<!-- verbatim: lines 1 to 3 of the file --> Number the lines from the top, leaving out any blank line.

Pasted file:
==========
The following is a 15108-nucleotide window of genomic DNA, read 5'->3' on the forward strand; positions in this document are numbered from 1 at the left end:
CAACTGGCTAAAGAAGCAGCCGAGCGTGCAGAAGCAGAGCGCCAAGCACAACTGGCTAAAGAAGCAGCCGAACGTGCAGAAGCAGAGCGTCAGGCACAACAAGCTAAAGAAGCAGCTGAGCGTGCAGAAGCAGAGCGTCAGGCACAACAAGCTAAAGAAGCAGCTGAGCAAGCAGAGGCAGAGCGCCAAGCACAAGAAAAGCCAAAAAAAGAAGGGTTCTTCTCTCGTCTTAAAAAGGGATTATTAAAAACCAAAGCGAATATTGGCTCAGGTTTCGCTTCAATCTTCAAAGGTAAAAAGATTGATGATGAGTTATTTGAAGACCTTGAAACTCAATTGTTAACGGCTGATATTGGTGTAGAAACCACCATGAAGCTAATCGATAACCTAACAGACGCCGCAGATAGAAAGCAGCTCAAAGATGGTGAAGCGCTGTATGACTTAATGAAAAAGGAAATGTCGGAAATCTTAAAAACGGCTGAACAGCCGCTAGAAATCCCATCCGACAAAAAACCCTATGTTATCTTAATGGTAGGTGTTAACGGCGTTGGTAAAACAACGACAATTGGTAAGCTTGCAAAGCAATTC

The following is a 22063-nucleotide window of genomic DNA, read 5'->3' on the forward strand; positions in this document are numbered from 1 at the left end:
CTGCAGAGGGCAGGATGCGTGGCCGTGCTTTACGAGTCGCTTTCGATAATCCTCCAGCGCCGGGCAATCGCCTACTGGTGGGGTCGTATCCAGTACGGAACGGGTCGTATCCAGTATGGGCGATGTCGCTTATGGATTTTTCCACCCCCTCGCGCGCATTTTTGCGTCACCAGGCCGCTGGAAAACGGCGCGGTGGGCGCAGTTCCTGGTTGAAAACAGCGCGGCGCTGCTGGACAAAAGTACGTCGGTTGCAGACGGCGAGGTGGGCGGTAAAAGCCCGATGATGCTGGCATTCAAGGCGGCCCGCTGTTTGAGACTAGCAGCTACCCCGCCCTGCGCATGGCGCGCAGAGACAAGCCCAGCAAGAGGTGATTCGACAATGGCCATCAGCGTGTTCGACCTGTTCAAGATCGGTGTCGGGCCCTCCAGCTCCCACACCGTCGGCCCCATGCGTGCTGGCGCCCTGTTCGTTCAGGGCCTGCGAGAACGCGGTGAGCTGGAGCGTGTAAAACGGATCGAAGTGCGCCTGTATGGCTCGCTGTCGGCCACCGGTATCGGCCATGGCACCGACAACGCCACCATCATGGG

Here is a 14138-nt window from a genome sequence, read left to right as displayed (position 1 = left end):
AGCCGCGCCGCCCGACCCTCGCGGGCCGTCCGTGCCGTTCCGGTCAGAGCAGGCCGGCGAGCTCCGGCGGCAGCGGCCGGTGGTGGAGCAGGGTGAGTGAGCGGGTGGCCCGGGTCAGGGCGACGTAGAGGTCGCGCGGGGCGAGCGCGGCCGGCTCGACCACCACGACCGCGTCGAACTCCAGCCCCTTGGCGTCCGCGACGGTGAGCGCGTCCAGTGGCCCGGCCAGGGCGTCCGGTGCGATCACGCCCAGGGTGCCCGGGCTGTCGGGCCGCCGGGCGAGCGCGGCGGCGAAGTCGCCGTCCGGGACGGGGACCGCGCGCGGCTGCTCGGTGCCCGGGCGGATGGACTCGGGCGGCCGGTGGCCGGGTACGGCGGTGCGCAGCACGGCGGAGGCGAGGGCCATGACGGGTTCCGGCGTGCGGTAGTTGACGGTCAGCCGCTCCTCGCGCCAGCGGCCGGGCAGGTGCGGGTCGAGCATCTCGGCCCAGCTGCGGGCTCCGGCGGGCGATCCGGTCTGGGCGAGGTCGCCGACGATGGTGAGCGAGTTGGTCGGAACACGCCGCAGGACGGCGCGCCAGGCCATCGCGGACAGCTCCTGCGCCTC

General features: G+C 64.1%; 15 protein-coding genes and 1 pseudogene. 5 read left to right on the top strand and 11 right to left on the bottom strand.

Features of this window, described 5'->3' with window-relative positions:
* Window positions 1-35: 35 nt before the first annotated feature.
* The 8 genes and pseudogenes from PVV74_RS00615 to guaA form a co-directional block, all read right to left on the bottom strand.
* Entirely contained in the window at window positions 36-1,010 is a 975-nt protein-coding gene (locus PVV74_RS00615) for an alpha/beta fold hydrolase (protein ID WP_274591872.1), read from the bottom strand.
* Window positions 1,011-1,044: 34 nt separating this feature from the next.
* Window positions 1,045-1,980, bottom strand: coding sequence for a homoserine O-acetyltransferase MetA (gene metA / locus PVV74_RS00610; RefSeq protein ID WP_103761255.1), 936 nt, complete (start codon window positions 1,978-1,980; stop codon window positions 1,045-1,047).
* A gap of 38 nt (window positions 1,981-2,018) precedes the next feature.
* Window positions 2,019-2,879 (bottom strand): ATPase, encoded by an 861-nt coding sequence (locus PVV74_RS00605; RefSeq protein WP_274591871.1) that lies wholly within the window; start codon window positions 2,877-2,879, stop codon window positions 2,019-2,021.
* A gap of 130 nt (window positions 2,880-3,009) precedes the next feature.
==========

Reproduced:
The following is a 15108-nucleotide window of genomic DNA, read 5'->3' on the forward strand; positions in this document are numbered from 1 at the left end:
CAACTGGCTAAAGAAGCAGCCGAGCGTGCAGAAGCAGAGCGCCAAGCACAACTGGCTAAAGAAGCAGCCGAACGTGCAGAAGCAGAGCGTCAGGCACAACAAGCTAAAGAAGCAGCTGAGCGTGCAGAAGCAGAGCGTCAGGCACAACAAGCTAAAGAAGCAGCTGAGCAAGCAGAGGCAGAGCGCCAAGCACAAGAAAAGCCAAAAAAAGAAGGGTTCTTCTCTCGTCTTAAAAAGGGATTATTAAAAACCAAAGCGAATATTGGCTCAGGTTTCGCTTCAATCTTCAAAGGTAAAAAGATTGATGATGAGTTATTTGAAGACCTTGAAACTCAATTGTTAACGGCTGATATTGGTGTAGAAACCACCATGAAGCTAATCGATAACCTAACAGACGCCGCAGATAGAAAGCAGCTCAAAGATGGTGAAGCGCTGTATGACTTAATGAAAAAGGAAATGTCGGAAATCTTAAAAACGGCTGAACAGCCGCTAGAAATCCCATCCGACAAAAAACCCTATGTTATCTTAATGGTAGGTGTTAACGGCGTTGGTAAAACAACGACAATTGGTAAGCTTGCAAAGCAATTC

The following is a 22063-nucleotide window of genomic DNA, read 5'->3' on the forward strand; positions in this document are numbered from 1 at the left end: